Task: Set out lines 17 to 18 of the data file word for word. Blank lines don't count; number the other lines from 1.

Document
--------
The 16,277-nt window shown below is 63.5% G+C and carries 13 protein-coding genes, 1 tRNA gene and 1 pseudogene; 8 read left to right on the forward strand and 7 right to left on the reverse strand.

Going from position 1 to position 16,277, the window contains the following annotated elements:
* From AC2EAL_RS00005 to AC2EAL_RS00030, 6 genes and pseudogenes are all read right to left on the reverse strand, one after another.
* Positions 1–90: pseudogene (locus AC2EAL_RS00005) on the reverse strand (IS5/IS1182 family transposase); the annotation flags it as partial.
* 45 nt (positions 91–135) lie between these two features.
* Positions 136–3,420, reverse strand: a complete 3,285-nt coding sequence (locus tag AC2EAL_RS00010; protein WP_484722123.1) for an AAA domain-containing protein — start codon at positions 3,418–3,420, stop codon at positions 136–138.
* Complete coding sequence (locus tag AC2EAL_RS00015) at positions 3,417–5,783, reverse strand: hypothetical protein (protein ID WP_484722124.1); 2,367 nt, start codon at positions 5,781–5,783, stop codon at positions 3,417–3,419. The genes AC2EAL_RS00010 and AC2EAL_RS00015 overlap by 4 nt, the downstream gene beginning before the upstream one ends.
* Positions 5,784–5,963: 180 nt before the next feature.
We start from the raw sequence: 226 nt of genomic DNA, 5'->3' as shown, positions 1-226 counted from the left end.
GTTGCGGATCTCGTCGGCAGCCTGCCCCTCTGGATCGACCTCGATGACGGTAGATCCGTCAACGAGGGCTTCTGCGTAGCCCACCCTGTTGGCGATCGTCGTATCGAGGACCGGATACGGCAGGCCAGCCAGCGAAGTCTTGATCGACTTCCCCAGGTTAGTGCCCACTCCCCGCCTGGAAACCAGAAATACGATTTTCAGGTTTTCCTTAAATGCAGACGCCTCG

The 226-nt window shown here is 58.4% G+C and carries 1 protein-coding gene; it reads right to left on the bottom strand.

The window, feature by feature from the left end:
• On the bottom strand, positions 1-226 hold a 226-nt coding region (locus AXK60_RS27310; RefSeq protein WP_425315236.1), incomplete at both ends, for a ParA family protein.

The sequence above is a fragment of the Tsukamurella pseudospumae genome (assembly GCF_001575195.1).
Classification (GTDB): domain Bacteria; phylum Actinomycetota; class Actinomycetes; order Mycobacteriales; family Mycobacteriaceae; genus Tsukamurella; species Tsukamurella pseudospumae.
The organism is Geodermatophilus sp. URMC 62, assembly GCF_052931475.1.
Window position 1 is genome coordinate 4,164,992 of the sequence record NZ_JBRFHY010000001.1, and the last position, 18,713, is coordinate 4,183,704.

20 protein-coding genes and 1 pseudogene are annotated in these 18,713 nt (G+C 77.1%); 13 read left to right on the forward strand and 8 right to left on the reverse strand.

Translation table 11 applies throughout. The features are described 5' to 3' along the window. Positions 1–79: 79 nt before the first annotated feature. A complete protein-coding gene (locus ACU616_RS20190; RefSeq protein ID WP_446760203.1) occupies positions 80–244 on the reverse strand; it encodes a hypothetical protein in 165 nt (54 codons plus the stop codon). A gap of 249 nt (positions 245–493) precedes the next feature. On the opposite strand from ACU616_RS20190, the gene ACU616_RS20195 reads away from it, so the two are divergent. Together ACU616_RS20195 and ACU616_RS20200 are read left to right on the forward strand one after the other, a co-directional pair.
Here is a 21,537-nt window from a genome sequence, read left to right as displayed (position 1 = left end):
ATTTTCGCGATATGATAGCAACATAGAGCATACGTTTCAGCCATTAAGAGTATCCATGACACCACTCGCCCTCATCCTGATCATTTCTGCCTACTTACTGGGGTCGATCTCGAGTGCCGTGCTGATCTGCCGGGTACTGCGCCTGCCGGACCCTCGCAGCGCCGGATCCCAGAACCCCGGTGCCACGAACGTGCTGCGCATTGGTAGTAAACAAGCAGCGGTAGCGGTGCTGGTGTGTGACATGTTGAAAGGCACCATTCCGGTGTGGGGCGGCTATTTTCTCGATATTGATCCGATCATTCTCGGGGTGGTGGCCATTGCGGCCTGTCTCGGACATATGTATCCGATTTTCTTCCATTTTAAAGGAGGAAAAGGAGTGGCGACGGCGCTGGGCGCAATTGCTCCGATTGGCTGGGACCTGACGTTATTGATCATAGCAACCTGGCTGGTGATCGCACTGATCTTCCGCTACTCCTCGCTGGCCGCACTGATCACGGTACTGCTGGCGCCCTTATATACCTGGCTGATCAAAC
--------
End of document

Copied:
Window position 1 is genome coordinate 4,164,992 of the sequence record NZ_JBRFHY010000001.1, and the last position, 18,713, is coordinate 4,183,704.

20 protein-coding genes and 1 pseudogene are annotated in these 18,713 nt (G+C 77.1%); 13 read left to right on the forward strand and 8 right to left on the reverse strand.